Saudi Arabia will deport expats who fail to abide by the coronavirus protocols, state media quoted authorities as saying.
“Individuals who fail to abide by preventive measures, including wearing medical or cloth face masks, failing to observe social distancing and refusing to have their temperatures taken, will be fined SR1,000. The fine will be doubled if the violation is repeated. Residents will be deported after paying the fines,” Gulf News quoted the Okaz newspaper as saying.
As per the newly-revised Saudi protocols, social gatherings such as mourning or celebration events that take place inside homes, rest houses or farms, are allowed, but attendants should not exceed 50 persons.
The private sector is also required to adhere to precautionary measures: providing their staff with disinfectants and sanitisers, taking the temperatures of both staff and customers at the entrances of shopping malls.
Other measures include sterilising shopping trolleys and baskets after each use, sanitising facilities and surfaces, closing children’s play areas and fitting rooms in shopping malls and ready-wear outlets.
Authorities highlighted the need for all individuals and entities to abide by health safety rules, social-distancing protocol and the new guidelines set for social gatherings.
Saudi Arabia has recorded 93,157 COVID-19 cases, with 611 deaths.
The total number of global coronavirus has increased to over 6.6 million, while the death toll has topped 389,000, according to the Johns Hopkins University.
As of Friday morning, the overall number of cases stood at 6,601,349, while the death toll increased to 389,645, the University’s Center for Systems Science and Engineering (CSSE) revealed in its latest update.
With 1,872,557 confirmed cases and 108,208 deaths, the US currently accounts for the highest number of infections and fatalities in the world, according to the CSSE.
In terms of cases, Brazil comes in the second place with 584,016 infections.
This was followed by Russia (440,538), the UK (283,079), Spain (240,660), Italy (234,013), India (226,713), France (189,569), Germany (184,472), Peru (183,198), Turkey (167,410), Iran (164,270), Chile (118,292) and Mexico (105,680), the CSSE figures showed.
Regarding fatalities, the UK continues in the second position after the US with 39,987 COVID-19 deaths, which also accounts for the highest fatalities in Europe.
The other countries with over 10,000 deaths are Italy (33,689), Brazil (32,548), France (29,068), Spain (27,133) and Mexico (12,545).
The Kingdom has already reopened 90,000 mosques, except for the Mecca as part of the second phase of lifting the coronavirus restrictions in the country.
For the first time since late March, worshippers were allowed to perform the congregational prayers in the 90,000 mosques across the Kingdom.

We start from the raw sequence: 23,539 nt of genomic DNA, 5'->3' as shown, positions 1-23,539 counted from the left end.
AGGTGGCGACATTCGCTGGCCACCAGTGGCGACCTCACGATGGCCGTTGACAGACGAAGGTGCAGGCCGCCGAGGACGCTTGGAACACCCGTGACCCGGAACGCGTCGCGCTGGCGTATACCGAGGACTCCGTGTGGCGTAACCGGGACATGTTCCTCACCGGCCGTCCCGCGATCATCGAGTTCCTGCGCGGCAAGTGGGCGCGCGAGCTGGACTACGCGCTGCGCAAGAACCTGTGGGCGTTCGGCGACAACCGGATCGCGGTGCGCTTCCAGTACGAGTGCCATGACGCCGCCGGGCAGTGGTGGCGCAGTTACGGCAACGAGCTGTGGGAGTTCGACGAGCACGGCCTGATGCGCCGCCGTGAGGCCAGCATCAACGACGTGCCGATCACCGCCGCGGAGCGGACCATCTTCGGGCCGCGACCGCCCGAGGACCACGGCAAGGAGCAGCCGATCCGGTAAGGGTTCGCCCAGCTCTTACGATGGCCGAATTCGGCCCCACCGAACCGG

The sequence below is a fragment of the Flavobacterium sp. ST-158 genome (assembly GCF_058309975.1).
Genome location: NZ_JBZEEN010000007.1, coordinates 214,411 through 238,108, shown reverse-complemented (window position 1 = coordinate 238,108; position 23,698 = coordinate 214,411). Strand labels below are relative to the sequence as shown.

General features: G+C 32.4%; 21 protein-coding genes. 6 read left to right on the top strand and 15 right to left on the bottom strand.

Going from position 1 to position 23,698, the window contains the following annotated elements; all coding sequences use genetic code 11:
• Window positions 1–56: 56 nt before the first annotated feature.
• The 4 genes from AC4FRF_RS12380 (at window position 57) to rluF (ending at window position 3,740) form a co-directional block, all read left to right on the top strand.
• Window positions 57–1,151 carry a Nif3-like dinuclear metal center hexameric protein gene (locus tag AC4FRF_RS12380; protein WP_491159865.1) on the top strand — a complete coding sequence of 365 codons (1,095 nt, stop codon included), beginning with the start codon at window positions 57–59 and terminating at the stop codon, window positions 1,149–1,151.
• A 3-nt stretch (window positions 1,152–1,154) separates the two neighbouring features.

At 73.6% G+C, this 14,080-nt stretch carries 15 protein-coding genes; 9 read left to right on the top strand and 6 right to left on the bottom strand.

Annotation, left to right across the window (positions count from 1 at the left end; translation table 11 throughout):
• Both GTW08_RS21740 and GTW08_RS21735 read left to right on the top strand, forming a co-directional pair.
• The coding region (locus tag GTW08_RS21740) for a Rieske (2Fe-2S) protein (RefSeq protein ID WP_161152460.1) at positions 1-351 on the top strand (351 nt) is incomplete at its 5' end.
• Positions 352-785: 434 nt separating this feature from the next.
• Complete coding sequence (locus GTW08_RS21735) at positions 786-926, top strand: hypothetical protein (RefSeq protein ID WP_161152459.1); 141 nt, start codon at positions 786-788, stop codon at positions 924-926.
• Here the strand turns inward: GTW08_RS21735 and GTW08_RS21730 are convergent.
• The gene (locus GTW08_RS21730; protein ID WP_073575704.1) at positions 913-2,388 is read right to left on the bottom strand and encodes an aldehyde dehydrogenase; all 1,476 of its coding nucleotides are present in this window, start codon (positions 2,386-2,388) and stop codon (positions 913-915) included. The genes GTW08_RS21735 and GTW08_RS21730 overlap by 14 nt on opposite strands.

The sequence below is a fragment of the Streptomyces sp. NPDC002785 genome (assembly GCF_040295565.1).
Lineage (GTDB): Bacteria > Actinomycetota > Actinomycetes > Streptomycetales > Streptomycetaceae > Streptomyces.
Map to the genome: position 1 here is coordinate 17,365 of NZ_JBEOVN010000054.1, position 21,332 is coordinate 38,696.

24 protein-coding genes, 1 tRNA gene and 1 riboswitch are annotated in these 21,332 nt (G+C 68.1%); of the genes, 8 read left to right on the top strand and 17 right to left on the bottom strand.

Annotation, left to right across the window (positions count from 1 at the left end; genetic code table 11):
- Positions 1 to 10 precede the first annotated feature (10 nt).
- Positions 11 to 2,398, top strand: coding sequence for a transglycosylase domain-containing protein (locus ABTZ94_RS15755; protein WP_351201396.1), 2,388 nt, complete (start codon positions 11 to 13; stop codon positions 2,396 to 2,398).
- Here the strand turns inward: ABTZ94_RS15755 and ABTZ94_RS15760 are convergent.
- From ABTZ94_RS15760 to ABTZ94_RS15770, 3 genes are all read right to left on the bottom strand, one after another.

Mecca, home of the Haram Mosque and the Kaaba, has been excluded from the plan to lift the coronavirus restrictions.
Devoted Muslims returning to the mosques, however, had to respect rules aimed at preventing the spread of the virus, including a two-metre distancing and the closure of bathrooms, where people perform the pre-prayer ablutions.
The precautionary measures also included worshippers having to wear face masks and bring their own mats, according to the SPA.
Also, Saudi railways resumed trips as part of the second of a three-phase reopening plan.
Passengers seats have been relocated to a diagonal position, among other precautionary measures that included temperature checks, according to the source.
Airstrike in Yemen
Yemen’s Houthi militia said the Saudi-led coalition launched 14 airstrikes on their positions.
The group’s al-Masirah TV on Thursday reported four airstrikes on Haradh district in Hajjah province, one on al-Buka area in Saada and nine on Sirwah district in Marib, reports Xinhua news agency.
The Saudi-led coalition has made no comment on the Houthi allegations.
On Monday, the coalition announced the interception of two drones launched by the Houthi militia toward the Saudi border city of Khamis Mushait against civilians.
Turki Al-Maliki, spokesman of the coalition, said the Houthis reject the ceasefire that has been enforced by the coalition since April 9.
The ceasefire decision came after a call by UN Secretary-General Special Envoy to Yemen Martin Griffiths for warring parties to lay down their weapons.
Yemen has been mired in civil war since late 2014, when the Iran-backed Houthi rebels seized control of much of the country’s north and forced the Saudi-backed government of President Abd-Rabbu Mansour Hadi out of the capital Sanaa.
The Saudi-led coalition intervened in the Yemeni conflict in early 2015 to support Hadi’s government.
The five-year civil war has pushed more than 20 million to the brink of starvation.